But while I did like Hart’s snappy, smart-alecky style, I think the issue for me here could probably be summed up in 2 words: ten years. A bloody decade that is actually, a long time. Especially in the years 18-28. Life happens—people marry, get divorced, have children, earn great highs and go through new lows and in the process, get worn down a little, see some things differently, and generally, change as they age.

That Peyton hadn’t gotten past something that happened when she and Elliott were teens seemed increasingly ridiculous as time wore on, so the weak premise of the plot made me frown at first. I couldn’t get past how Peyton hadn’t let go of the immature grudge—surely there were other things more important in life that came in the course of the next decade to stew on than a missing prom date?—where I’d expected distance, time and maturity to have made some sort of change. Consequently, for much of the story, I wondered if Hart would ever be able to close the supposed ‘age-gap’ between Peyton’s neurotic adulting and Elliott’s maturity when there was actually none.

Still, it was a story I mostly enjoyed—the quirks of Hart’s very strong secondary characters (bound to have their own book soon) were the highlight for me though they skirted the boundaries of being juvenile—and even if ‘The Hook-Up Experiment’ felt at times like ‘Friends’ on steroids, I’m saying right now, to put me down for the next one.

three-stars

Mixed Up by Emma Hart

Mixed Up by Emma HartMixed Up by Emma Hart
Published by Emma Hart on April 18th 2017
Pages: 200
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four-stars

Dirty cocktails, deadly enemies with a red-hot attraction, and one big, crazy, Greek family--what could possibly go wrong?

Hiring my brother’s best friend was not on my to-do list. Neither was he. Expanding my dirty cocktail bar into food was supposed to be easy, except finding a chef in my little town of Whiskey Key is anything but. Until Parker Hamilton comes home—bringing his Michelin starred chef’s hat with him. He has no work. I need someone like him in my new kitchen.There’s just one problem: I hate his cocky, filthy-mouthed, sexy-as-hell guts. Even if I might want him. Just a little…

Working for my best friend’s sister? Not on my to-do list. She’s another story. Whiskey Key was supposed to be a relaxing vacation, except I haven’t reached the heights I have by lying in a hammock drinking cocktails. So when Raven Archer is desperate for a chef, I offer up my skills. I’m bored. She needs what I can give her. Except there’s a problem: I’ve always hated her. Her and her big, blue eyes, sassy mouth, and killer curves. If only I didn’t want her.

After the boatload of stories that churn out angsty pages of a woman pining for her brother’s best friend, “Mixed Up” bulldozes its way in and quite boldly goes where few authors have gone before. What is the brother’s best mate is in fact, an enemy of sorts and has been for years? What if, the dislike really isn’t a veiled attempt at annoying the girl or boy you secretly like? What if the dislike is real, up until the point where close quarters makes both parties re-evaluate what they know of each other?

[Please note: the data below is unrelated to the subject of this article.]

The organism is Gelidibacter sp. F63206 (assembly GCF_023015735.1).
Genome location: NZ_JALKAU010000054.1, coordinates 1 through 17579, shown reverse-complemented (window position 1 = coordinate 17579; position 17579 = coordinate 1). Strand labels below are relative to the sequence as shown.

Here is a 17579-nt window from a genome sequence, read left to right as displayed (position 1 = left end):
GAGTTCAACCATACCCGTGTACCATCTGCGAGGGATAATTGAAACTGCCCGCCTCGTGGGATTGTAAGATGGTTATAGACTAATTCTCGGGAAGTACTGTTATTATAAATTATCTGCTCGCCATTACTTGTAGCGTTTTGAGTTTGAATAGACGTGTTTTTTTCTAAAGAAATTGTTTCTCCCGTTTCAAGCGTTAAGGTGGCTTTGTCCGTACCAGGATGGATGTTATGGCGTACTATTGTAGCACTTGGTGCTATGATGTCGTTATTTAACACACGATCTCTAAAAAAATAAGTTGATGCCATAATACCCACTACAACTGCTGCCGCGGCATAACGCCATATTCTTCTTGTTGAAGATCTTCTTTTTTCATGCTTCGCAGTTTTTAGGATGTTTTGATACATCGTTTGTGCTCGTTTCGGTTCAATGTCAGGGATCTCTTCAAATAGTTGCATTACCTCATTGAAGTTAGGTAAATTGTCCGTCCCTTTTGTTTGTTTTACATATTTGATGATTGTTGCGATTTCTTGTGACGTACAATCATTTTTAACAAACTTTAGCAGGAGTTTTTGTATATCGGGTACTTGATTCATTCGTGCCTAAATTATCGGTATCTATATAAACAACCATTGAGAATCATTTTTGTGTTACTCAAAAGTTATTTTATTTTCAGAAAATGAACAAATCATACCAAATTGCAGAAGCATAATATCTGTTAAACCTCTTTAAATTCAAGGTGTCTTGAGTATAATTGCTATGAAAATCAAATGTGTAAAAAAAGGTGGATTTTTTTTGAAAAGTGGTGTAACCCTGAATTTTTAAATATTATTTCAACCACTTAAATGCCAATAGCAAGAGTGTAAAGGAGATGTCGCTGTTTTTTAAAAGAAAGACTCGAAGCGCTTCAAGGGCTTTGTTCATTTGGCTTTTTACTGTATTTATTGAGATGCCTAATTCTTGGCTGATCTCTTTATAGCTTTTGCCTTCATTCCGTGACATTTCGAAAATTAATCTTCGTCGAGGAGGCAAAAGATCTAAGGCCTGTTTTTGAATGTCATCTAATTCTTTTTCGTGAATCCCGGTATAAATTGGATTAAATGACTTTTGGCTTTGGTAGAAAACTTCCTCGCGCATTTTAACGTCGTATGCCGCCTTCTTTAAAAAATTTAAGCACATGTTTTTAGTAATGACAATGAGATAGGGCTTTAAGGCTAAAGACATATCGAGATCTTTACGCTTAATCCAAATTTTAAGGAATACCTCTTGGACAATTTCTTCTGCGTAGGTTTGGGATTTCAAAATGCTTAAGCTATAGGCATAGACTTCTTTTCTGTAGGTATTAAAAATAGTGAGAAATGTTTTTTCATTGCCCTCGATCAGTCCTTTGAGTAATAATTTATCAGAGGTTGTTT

This much describes the relationship between Parker and Raven, only that attraction suddenly comes into question when the former is hired to man the kitchen in her bar. Emma Hart does write their antagonism believably and does such a good job of ratcheting up the sexual tension through the insults that both Parker and Raven throw at each other.

The book is by and large, a light, near angst-free enjoyable read, though I felt we were more in Raven’s head than Parker’s. There’s so much focus on her crazy Greek family, the infamous Greek temper and the stereotypical embarrassing relatives that it sidelined Parker as well: I never quite found out why he left or lost his job in New York (other than the fact that he’s got 3 Michelin stars), or why he’d returned for the summer, despite Hart detailing the change in his own feelings for Raven as much as she did for the latter.

Thankfully, Hart keeps Raven and Parker mostly behaving as adults that they are – a descent into juvenile dialogue and behaviour would have killed the story for me – and I could definitely appreciate how the big brother business wasn’t blown out of proportion and I was in fact, pleasantly surprised by it. The HFN ending is also sort of understandable, considering how Parker and Raven were still finding their feet together, though I thought an epilogue further down the road would have been perfect.

four-stars